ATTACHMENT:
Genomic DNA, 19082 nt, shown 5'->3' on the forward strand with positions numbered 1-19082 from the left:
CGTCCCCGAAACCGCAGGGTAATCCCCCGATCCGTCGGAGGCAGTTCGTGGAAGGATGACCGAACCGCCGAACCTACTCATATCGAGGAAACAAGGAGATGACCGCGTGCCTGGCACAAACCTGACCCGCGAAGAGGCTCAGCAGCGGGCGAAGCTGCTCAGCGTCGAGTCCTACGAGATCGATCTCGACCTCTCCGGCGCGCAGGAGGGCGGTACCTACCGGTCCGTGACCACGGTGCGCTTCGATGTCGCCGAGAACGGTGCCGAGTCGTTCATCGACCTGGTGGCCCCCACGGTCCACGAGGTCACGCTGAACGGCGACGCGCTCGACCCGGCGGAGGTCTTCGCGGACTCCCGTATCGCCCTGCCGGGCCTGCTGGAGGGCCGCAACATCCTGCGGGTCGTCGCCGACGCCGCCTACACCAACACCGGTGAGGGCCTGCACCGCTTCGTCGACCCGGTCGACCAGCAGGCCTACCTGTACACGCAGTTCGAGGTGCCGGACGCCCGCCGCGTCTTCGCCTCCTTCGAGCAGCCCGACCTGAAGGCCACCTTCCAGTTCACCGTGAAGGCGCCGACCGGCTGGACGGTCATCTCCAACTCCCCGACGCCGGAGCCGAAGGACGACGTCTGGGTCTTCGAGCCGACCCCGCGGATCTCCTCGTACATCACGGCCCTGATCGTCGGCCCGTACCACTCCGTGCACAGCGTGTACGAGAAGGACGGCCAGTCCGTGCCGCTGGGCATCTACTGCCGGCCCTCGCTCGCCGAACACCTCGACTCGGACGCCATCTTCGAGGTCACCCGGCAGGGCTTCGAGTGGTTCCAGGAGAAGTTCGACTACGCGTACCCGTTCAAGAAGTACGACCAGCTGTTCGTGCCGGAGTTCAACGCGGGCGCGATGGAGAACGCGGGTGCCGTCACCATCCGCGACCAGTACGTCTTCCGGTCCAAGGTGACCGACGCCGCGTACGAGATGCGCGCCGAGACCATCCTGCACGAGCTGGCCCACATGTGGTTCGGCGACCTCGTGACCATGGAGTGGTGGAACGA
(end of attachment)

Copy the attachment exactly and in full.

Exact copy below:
Genomic DNA, 19082 nt, shown 5'->3' on the forward strand with positions numbered 1-19082 from the left:
CGTCCCCGAAACCGCAGGGTAATCCCCCGATCCGTCGGAGGCAGTTCGTGGAAGGATGACCGAACCGCCGAACCTACTCATATCGAGGAAACAAGGAGATGACCGCGTGCCTGGCACAAACCTGACCCGCGAAGAGGCTCAGCAGCGGGCGAAGCTGCTCAGCGTCGAGTCCTACGAGATCGATCTCGACCTCTCCGGCGCGCAGGAGGGCGGTACCTACCGGTCCGTGACCACGGTGCGCTTCGATGTCGCCGAGAACGGTGCCGAGTCGTTCATCGACCTGGTGGCCCCCACGGTCCACGAGGTCACGCTGAACGGCGACGCGCTCGACCCGGCGGAGGTCTTCGCGGACTCCCGTATCGCCCTGCCGGGCCTGCTGGAGGGCCGCAACATCCTGCGGGTCGTCGCCGACGCCGCCTACACCAACACCGGTGAGGGCCTGCACCGCTTCGTCGACCCGGTCGACCAGCAGGCCTACCTGTACACGCAGTTCGAGGTGCCGGACGCCCGCCGCGTCTTCGCCTCCTTCGAGCAGCCCGACCTGAAGGCCACCTTCCAGTTCACCGTGAAGGCGCCGACCGGCTGGACGGTCATCTCCAACTCCCCGACGCCGGAGCCGAAGGACGACGTCTGGGTCTTCGAGCCGACCCCGCGGATCTCCTCGTACATCACGGCCCTGATCGTCGGCCCGTACCACTCCGTGCACAGCGTGTACGAGAAGGACGGCCAGTCCGTGCCGCTGGGCATCTACTGCCGGCCCTCGCTCGCCGAACACCTCGACTCGGACGCCATCTTCGAGGTCACCCGGCAGGGCTTCGAGTGGTTCCAGGAGAAGTTCGACTACGCGTACCCGTTCAAGAAGTACGACCAGCTGTTCGTGCCGGAGTTCAACGCGGGCGCGATGGAGAACGCGGGTGCCGTCACCATCCGCGACCAGTACGTCTTCCGGTCCAAGGTGACCGACGCCGCGTACGAGATGCGCGCCGAGACCATCCTGCACGAGCTGGCCCACATGTGGTTCGGCGACCTCGTGACCATGGAGTGGTGGAACGA